Unto The End is not all about fighting though. Sometimes you can simply flee instead, and you wouldn’t really miss much by doing so. The problem is optional battles are not usually rewarding since your sword is not upgradeable. Plus, most of the rest of your arsenal are limited-use items. So, fleeing from some battles means you can save those for more important encounters. The worst part is you can’t learn to craft anything new in the course of your adventure. Most of the time, your character’s progression in the game is felt through mastering the existing combat skills and learning the weak points of each enemy.
That being said, sometimes the best way to continue your journey without harming yourself or anyone else is to interact with the NPCs and trade items. With this, you can simply avoid some difficult fights and gain some items that will come in handy in some serious situations. Your actions can change the fate of NPCs and turn a hostile giant into a friendly outsider.
Story-wise, there is no dialogue in Unto The End. As the father of a family, you leave your homeland for a deadly journey in the frozen wilderness. But the game starts from a snowy mountain, and later in the game, you realize that all the things you’ve played were actually the way back home. So, you never know what was the journey for, but there are two different endings to the game. Personally, the dark one is my favorite.
“Sometimes the best way to continue your journey without harming yourself or anyone else is to interact with the NPCs and trade items”
It always feels great to be back at home after facing lots of horrible creatures and going through dozens of dangerous situations, but what if you’re so late? What if you come back and realize all your resistance was in vain? It’s painful that you see all your efforts are worth nothing at the end of the day. And that’s something influential, even when you don’t know all the details of the story.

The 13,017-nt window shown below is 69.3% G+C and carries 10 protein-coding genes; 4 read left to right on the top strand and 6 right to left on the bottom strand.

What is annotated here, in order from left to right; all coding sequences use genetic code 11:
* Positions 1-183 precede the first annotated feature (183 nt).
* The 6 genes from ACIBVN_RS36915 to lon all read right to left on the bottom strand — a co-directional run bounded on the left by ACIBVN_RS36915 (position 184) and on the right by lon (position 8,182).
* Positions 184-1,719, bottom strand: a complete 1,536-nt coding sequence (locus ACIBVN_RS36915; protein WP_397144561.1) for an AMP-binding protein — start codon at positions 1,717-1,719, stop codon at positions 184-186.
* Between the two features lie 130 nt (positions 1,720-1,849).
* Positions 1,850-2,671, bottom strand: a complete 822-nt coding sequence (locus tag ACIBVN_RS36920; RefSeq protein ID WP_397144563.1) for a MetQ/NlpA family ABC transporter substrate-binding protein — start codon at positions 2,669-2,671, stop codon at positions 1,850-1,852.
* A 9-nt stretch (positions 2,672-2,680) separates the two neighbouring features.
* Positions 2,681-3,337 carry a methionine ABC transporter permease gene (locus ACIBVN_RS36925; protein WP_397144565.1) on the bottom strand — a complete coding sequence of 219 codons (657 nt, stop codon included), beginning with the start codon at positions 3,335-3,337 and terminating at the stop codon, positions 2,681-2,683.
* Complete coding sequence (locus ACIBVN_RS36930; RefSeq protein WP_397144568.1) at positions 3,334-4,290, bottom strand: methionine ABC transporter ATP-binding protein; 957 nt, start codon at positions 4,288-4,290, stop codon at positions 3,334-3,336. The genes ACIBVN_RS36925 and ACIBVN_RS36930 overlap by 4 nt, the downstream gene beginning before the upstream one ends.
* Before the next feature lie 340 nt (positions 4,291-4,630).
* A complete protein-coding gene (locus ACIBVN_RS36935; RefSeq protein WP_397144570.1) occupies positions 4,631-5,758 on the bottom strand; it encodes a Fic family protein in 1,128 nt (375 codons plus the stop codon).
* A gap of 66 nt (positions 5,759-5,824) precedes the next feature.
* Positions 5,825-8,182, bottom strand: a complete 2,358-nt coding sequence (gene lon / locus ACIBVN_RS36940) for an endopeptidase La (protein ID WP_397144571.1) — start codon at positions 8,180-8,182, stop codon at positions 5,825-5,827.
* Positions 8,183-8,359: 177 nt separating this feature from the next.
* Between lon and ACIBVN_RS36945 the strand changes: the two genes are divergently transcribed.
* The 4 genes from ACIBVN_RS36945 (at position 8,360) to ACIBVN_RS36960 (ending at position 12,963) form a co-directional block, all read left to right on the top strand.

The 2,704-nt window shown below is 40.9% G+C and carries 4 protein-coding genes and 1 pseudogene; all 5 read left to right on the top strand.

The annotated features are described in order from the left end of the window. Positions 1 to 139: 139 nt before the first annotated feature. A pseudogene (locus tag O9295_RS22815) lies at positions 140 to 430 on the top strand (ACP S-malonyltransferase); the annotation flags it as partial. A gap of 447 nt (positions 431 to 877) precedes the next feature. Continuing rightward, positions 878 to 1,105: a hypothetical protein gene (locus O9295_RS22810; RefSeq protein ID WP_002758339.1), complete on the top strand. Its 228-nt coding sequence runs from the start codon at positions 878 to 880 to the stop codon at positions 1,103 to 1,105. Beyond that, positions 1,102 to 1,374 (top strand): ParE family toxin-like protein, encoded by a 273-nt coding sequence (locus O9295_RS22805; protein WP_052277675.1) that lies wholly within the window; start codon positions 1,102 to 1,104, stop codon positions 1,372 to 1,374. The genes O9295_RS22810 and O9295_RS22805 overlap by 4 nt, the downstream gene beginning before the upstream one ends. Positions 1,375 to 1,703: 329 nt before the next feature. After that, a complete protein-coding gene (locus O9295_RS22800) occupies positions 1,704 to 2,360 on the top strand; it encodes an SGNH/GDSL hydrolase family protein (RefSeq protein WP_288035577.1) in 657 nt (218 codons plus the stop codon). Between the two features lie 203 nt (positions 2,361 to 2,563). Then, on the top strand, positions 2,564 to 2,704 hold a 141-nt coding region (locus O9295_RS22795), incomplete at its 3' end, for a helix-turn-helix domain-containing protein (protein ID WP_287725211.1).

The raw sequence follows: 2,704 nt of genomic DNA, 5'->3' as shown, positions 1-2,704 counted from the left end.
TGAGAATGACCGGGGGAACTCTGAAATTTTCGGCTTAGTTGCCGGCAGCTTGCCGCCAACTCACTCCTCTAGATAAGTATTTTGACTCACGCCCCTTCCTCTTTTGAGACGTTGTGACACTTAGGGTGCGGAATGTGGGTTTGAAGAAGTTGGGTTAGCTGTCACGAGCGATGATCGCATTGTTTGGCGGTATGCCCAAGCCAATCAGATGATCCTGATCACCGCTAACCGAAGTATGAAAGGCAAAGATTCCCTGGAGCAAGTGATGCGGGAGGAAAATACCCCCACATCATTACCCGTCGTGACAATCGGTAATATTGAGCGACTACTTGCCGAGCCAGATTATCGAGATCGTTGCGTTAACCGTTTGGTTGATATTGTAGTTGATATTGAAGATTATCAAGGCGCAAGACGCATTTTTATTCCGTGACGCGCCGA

Another thing that helps Unto The End to feel like a cold, dark, and real adventure is the developers‘ effort in cutting the use of HUD as much as possible in the game. There’s no map, no waypoints, no missions, and no objectives. It’s just you and a cold and snowy mountain. You’re the only one that has to figure out the way back home.
If you try to explore the various locations of the map, you will be rewarded with herbs, bones, sticks, and some other useful stuff. However, this is a harsh environment, especially if you don’t have a torch to guide your way. Heck, the game even uses this to up the combat difficulty. You can drop your torch in the midst of battle, making it nearly impossible to see your enemies. But I can’t complain about those mechanics too much as they all help to make an immersive experience.
Visually, Unto The End is one of the best-looking titles of this year for me. The game features an incredible lighting system that makes it feel haunting and scary when you walk through dark tunnels and dungeons. The audio design is also at its peak. You can hear a haunting humming that intensifies whenever you are near to a new danger. On the other hand, when you are on the surface, you can feel the difference only by the sounds.
My main problem with Unto The End is the fact that it’s a very short experience. Right when I really felt like I was progressing well, the game ended. It was a bit disappointing for me. Just as I was ready for more new challenges, I saw the credits appearing on the screen. Plus, previous trailers for the game showed some locations, enemies, and scenes that are not available in the current product. Obviously, things can change during development, but it is disappointing to see all of that content cut.
Unto The End is a must-play for all the Souls-Borne fans who wouldn’t miss anything in that FromSoftware vein. More importantly, it could be an excellent gateway title for players who haven’t played a Souls-like game. Winning combat in Unto The End is a matter of being smart rather than having powerful weapons or a high-level character. For me, using my own skills to conquer my enemies was the cherry on top of an exceptional title.